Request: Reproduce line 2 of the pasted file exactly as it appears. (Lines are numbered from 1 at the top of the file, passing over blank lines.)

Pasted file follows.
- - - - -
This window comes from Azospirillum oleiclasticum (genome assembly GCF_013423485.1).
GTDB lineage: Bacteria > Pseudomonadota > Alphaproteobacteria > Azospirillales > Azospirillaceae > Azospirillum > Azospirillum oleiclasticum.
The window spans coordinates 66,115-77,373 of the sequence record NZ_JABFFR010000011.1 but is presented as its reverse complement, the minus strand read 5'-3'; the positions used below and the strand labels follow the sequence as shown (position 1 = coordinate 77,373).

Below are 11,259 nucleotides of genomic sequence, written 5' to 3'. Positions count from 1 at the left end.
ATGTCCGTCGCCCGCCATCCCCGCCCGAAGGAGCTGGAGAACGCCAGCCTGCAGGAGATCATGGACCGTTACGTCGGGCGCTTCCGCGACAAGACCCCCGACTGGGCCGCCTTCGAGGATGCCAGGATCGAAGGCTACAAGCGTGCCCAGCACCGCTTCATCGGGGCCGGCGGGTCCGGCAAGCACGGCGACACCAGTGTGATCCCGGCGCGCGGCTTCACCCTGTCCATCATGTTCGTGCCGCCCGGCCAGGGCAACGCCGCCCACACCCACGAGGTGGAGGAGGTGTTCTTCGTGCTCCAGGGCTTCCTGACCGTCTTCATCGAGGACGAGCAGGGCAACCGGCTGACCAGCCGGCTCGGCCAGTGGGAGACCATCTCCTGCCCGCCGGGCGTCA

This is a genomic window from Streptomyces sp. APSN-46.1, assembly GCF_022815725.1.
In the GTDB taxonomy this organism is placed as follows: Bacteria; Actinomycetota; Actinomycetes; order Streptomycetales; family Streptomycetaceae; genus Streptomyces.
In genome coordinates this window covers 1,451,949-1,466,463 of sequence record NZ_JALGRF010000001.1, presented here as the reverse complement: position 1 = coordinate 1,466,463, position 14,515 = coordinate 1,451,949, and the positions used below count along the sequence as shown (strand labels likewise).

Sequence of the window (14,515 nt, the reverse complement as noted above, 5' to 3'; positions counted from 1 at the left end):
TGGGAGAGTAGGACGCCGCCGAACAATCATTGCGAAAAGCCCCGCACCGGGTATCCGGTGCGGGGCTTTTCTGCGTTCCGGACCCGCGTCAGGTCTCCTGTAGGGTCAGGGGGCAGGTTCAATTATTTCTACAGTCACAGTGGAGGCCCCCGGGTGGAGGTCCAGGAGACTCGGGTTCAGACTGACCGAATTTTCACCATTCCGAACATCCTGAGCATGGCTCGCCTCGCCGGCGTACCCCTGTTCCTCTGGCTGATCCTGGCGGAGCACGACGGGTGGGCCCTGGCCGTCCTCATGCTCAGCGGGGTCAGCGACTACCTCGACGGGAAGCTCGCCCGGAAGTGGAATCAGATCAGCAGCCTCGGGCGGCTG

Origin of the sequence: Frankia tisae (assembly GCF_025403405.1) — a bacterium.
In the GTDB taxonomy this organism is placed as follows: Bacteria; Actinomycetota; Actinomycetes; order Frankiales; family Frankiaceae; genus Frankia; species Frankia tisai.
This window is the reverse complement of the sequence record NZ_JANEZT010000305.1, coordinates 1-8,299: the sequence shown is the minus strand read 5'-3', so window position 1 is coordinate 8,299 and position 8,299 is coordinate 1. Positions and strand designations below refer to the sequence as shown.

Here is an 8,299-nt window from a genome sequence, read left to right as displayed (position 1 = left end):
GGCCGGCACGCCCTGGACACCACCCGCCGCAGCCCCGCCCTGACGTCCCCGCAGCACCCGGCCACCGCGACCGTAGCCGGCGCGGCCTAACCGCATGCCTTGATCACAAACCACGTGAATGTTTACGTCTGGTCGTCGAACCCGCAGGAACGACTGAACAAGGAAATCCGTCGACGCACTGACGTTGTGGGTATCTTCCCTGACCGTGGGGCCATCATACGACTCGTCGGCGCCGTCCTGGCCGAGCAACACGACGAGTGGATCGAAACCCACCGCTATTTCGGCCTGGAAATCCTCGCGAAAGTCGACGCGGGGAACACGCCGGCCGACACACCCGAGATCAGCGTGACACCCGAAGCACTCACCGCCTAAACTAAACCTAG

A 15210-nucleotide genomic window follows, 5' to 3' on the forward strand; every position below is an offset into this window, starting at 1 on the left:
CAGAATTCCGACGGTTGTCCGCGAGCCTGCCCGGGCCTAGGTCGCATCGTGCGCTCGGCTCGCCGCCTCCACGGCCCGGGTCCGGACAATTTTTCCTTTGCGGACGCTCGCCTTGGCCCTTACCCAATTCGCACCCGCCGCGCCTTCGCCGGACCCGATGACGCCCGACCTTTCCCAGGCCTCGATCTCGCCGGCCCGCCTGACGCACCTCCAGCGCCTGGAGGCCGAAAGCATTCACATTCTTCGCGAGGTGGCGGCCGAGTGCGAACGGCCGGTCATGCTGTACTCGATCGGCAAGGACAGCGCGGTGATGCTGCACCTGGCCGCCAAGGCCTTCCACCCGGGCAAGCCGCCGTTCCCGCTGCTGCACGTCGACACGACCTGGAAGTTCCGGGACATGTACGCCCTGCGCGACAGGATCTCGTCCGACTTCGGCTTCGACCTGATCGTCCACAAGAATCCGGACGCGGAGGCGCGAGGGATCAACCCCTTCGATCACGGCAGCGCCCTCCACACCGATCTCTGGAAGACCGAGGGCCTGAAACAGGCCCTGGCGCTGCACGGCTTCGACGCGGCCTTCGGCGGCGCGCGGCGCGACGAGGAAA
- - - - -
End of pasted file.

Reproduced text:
GTDB lineage: Bacteria > Pseudomonadota > Alphaproteobacteria > Azospirillales > Azospirillaceae > Azospirillum > Azospirillum oleiclasticum.